Your Money or Your Life Book Review

Your Money or Your Life Book Review

One of my blog goals for 2017 was to write 12 book reviews. So, with a delayed start, here’s my first completed book review of 2017. I’m excited to be sharing some of the key takeaways I had from Your Money or Your Life by Joe Dominguez.

Before I dive in, I want to emphasize this won’t be a recap of the book itself.

The point of these book reviews is to share with you the lessons I learned and show how I’ve applied these lessons in my life.

The emphasis is on the application of the material rather than the material itself.

I wouldn’t want to bore you with a recap of a book you could pick up and read yourself.

So, let’s get right to it:

Your Money or Your Life Book Review


This book opened up my eyes beyond the simple phrase of, “Time is money.”

My first big takeaway was understanding we exchange time (not money) for goods and services. But, how much of our time depends on how much is left AFTER our expenses.

Depending on how much of our income goes to rent, transportation, insurance or taxes, our real per hour wage turns out to be much less than we first expected.

Personally, I reviewed what my actual $ per hour calculation was. This understanding led us to curb more of our useless spending. We have a clear view on just how much we’re giving up in exchange and so our purchases are now only for items that we truly want and need.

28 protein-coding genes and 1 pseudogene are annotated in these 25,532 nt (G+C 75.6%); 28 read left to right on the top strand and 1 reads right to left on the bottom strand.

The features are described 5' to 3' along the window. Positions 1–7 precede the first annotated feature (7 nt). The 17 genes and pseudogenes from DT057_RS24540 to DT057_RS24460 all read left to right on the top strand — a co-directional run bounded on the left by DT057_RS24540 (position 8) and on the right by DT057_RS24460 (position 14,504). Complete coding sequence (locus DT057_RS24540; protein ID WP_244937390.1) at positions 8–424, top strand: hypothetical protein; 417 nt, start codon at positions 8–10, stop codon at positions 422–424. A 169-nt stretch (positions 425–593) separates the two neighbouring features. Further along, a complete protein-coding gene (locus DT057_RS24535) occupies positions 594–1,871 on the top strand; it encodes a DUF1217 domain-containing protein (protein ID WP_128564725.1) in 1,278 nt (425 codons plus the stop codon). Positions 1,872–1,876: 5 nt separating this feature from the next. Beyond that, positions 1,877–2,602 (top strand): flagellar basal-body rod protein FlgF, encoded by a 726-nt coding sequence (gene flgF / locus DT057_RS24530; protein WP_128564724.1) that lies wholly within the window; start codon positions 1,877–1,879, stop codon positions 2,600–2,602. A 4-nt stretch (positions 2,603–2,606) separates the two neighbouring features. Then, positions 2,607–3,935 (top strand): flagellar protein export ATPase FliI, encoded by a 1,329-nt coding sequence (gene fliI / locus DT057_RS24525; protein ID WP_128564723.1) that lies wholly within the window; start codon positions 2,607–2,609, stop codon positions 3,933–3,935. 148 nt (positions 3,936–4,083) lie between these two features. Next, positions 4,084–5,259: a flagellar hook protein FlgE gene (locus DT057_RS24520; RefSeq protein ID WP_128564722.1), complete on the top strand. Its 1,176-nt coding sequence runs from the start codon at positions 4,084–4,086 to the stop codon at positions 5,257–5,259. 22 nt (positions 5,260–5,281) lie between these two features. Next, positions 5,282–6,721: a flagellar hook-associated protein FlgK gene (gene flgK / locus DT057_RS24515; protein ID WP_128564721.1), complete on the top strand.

Which brings me to my 2nd big takeaway: We don’t need to work our entire lives.

Instead of consuming excess goods and services, we can instead focus on investing the surplus earlier. The benefit here is we let compound interest do the heavy lifting as we set ourselves to reap the benefits of financial security.

My previous view was that of a 40-year-career as a prerequisite. We needed that much time to accumulate the resources necessary to live out another 20-30 years in retirement.

Compare this with our current lifestyle: We enjoy investing a large portion of our income towards our goal of reaching financial independence at an early age.

Another great point I took away was understanding how much time we devote to work.

Technically, I work about 8-6 each day. If I factor in the time it takes me to get ready for work and the time it takes me to decompress, then my work day might look closer to 7-7. Those ten extra hours a week also see a little more activity when I tackle in work-related tasks at home. (e.g. ironing my shirts, networking events, industry related reading, and etc.)